WILLIS, Texas — School bus parts supplier Heavy Duty Bus Parts Inc. (HDBP) has completed its first of many planned prototype personal protective equipment (PPE) samples to help medical professionals combating the COVID-19 pandemic.
The supplier’s surgical masks (made of waterproof, non-woven, breathable fabric, Smeltzer told School Bus Fleet,) are ready for production. Meanwhile, its N95 face masks, which block 95% of all particulate matter, are nearly ready to be sent for National Institute of Occupational Safety and Health certification, according to a news release from the supplier. HDBP is also looking to expand into surgical gowns and headwear if there is a demand for it.
“While watching the news a few weeks back, I kept hearing about PPE equipment and a possible shortage,” said Branden Smeltzer, HDBP’s general manager. “I also knew that about 85% of our customers were shutting down due to stay-at-home orders or a decision made by the superintendent of schools in their respective areas.”
Smeltzer also said that given that supplier’s small staff of 11 employees, layoffs were not an option. Since HDBP has the necessary machinery to make the equipment, Smeltzer immediately began researching face mask standards, contacting elected officials, and evaluating startup costs. That led to purchasing equipment and raw materials, and to ultimately completing the company’s first prototype out of some school bus-specific textiles that were available in HDBP’s warehouse.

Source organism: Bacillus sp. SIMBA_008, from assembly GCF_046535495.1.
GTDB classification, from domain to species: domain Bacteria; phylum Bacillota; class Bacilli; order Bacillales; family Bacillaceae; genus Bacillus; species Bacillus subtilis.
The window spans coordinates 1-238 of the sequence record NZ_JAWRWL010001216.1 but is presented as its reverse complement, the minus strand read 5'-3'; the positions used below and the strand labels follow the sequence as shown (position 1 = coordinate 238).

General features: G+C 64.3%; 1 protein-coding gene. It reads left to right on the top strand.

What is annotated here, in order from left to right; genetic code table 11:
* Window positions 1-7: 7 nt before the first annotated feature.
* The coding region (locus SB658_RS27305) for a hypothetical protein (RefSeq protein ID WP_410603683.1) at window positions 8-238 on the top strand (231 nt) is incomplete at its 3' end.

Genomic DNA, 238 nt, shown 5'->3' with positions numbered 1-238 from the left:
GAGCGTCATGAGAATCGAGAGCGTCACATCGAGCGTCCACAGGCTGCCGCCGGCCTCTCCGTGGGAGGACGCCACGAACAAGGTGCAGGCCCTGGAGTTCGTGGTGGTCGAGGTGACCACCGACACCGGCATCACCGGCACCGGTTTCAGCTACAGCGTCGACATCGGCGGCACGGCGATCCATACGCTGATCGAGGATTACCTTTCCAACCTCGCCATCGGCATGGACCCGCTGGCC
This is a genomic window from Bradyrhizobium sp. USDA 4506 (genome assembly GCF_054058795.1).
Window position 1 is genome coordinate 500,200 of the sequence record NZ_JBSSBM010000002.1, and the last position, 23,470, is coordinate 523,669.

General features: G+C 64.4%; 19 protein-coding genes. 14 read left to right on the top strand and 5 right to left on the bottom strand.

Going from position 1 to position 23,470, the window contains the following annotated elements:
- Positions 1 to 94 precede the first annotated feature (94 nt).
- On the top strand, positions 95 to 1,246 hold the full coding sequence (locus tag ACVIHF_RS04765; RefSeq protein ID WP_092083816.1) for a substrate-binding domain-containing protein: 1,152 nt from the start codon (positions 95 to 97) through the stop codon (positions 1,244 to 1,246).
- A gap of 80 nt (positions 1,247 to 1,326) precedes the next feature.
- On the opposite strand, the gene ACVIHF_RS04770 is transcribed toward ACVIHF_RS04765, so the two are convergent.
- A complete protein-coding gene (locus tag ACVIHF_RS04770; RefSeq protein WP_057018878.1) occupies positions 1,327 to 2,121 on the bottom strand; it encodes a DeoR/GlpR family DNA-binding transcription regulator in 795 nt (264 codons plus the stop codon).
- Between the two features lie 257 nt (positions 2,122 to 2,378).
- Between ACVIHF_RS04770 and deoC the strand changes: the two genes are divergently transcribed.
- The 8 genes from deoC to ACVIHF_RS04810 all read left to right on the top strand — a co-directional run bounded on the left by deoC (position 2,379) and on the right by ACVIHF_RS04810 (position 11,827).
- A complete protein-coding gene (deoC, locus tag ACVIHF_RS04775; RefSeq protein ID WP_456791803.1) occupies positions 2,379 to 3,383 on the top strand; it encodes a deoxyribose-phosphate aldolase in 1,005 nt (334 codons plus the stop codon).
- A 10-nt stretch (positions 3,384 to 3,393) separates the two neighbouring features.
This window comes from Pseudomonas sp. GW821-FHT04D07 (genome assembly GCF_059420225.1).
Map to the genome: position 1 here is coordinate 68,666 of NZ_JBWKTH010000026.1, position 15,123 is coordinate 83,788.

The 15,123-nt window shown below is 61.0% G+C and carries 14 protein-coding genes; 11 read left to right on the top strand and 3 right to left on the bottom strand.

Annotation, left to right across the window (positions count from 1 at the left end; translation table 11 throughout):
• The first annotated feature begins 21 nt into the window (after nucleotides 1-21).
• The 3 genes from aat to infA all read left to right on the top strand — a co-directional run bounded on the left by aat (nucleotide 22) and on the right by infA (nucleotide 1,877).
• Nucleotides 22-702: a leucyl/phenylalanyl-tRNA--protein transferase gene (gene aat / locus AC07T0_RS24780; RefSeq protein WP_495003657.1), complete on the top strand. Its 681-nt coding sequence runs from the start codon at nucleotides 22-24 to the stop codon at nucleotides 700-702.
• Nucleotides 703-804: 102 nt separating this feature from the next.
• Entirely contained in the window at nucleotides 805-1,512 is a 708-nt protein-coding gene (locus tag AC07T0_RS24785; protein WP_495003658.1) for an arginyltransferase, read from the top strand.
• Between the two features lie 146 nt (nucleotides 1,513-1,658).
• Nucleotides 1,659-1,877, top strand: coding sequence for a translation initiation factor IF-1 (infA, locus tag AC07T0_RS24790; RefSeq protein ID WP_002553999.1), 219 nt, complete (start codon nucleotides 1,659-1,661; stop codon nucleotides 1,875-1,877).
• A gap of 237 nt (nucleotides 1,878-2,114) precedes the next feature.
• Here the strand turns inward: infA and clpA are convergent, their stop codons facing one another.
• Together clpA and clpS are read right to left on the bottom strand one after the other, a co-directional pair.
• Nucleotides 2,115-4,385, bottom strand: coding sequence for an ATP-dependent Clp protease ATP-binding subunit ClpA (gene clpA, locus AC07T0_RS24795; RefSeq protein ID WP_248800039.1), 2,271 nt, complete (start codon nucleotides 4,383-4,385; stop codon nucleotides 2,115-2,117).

“With the uncertainty of what the future of our business is, we are still committed to doing our part to support those who are in need the most,” said Kristen Billingsley, HDBP’s president. “We are in an industry that bleeds yellow and everyone is committed to the ultimate goal of saving children’s lives. HDBP will always bleed that yellow, but right now, the country needs to bleed red and white for those medical professionals putting their lives on the line every single day, and we need to do that in a responsible manner — not in a way to cheat the system or to get rich.”
HDBP is now waiting for medical-grade raw materials to arrive to manufacture its surgical masks and expects to have its first completed run this week. The supplier estimates being able to produce 5,000 completed masks each day, to cut up to 58,000 unfinished masks (that would still need the edges hemmed and elastic added, Smeltzer told SBF) daily if needed. HDBP also hopes to get the N95 masks certified within days.
HDBP staff members have realized the desperate need for these supplies as they called local medical facilities and school districts that are delivering food using their buses. However, even with the demand, Smeltzer has reassured customers and medical professionals that HDBP will retrofit a portion of the operation for masks and will keep pricing at a markup of 15% above total cost for PPEs.
In the meantime, HDBP can still fulfill orders for school bus seat covers and parts.